The cornstalk fiddle is a toy, and a type of bowed string instrument played historically in North America. The instrument consists of a cornstalk, with slits cut into the shaft to allow one or more fibrous sections to separate from the main body and serve as "strings." Pieces of wood or other material are wedged under the strings before they rejoin the body to serve as a nut and bridge.
The fiddle can be bowed with a bow made from another cornstalk, made from a shoelace or other piece of string, or with a standard violin bow.  The instrument is attested as far back as pre-revolutionary war America, when the British soldiers used the song "Yankee Doodle" to taunt the shabby militiamen of the colonies. The verse which includes the reference to cornstalk fiddles reads: "And then they'd fife away like fun and play on cornstalk fiddles, and some had ribbons red as blood all bound around their middles."  Similar instruments are played in Serbia and Hungary, known as the gingara or dječje guslice and cirokhegedű or kucoricahegedű, respectively.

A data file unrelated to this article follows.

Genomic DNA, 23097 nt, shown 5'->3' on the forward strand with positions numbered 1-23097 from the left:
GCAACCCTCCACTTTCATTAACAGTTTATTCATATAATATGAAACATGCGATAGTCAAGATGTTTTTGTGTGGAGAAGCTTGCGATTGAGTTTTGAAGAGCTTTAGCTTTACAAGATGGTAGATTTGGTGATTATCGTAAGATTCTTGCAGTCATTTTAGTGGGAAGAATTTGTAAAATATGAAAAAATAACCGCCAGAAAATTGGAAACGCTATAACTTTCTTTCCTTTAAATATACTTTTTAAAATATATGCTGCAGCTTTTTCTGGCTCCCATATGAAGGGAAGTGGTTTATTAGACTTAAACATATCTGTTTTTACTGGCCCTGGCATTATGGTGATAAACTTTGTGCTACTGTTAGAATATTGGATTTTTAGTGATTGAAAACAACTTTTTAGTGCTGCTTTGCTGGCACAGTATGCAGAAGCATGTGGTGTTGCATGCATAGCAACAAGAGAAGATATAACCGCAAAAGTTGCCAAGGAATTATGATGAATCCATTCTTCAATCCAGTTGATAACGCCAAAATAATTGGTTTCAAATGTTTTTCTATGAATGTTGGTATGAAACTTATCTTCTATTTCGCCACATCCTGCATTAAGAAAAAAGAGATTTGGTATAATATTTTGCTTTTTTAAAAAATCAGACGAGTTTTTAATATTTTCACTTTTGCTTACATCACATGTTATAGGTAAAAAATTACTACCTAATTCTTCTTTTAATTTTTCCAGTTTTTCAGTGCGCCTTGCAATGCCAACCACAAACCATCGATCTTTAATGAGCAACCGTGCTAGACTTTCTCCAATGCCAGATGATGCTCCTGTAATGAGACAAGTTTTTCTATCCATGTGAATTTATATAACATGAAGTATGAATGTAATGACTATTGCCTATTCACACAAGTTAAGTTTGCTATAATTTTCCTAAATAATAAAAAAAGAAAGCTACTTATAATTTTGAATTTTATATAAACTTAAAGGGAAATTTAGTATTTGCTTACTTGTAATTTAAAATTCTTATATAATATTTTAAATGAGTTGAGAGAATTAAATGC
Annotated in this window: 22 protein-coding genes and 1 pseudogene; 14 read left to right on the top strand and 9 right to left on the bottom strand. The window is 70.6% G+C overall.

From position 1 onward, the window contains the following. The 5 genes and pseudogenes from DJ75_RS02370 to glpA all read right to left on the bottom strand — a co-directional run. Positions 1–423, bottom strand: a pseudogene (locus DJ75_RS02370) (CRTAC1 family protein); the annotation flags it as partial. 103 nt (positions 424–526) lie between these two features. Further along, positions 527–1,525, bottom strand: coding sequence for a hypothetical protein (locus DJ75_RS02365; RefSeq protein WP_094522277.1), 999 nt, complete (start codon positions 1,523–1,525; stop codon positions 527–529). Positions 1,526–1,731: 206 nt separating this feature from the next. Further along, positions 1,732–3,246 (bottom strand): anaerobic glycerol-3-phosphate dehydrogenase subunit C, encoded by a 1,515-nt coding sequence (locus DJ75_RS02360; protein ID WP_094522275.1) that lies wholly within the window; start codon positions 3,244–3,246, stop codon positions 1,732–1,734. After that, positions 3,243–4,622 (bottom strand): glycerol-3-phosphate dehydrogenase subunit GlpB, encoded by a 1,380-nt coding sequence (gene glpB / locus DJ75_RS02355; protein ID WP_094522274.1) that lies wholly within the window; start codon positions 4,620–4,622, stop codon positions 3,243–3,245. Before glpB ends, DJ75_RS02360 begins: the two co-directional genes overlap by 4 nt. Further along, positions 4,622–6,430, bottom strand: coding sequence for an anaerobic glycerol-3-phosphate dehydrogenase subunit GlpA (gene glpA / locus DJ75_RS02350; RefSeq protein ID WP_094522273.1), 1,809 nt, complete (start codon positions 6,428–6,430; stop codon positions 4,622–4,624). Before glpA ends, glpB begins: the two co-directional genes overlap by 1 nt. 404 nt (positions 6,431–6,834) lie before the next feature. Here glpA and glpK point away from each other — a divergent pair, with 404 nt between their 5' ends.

Each fiddle uses three sections of stalk, and each bow two. The fiddle contains two strings which are constructed by slitting the section between the two joints so that thin slivers can be raised from the stalk by means of two bridges. The bow used to play the fiddle only contains one string crafted the same way as the fiddle's strings.
The tones or pitches of the instrument are produced by the way the musician drags the bow across the strings. Although the instruments were really toys, differences in the tension, width, and length of the strings enable the instrument to play two distinct tones, "soft and scraping," when the strings were wet with water.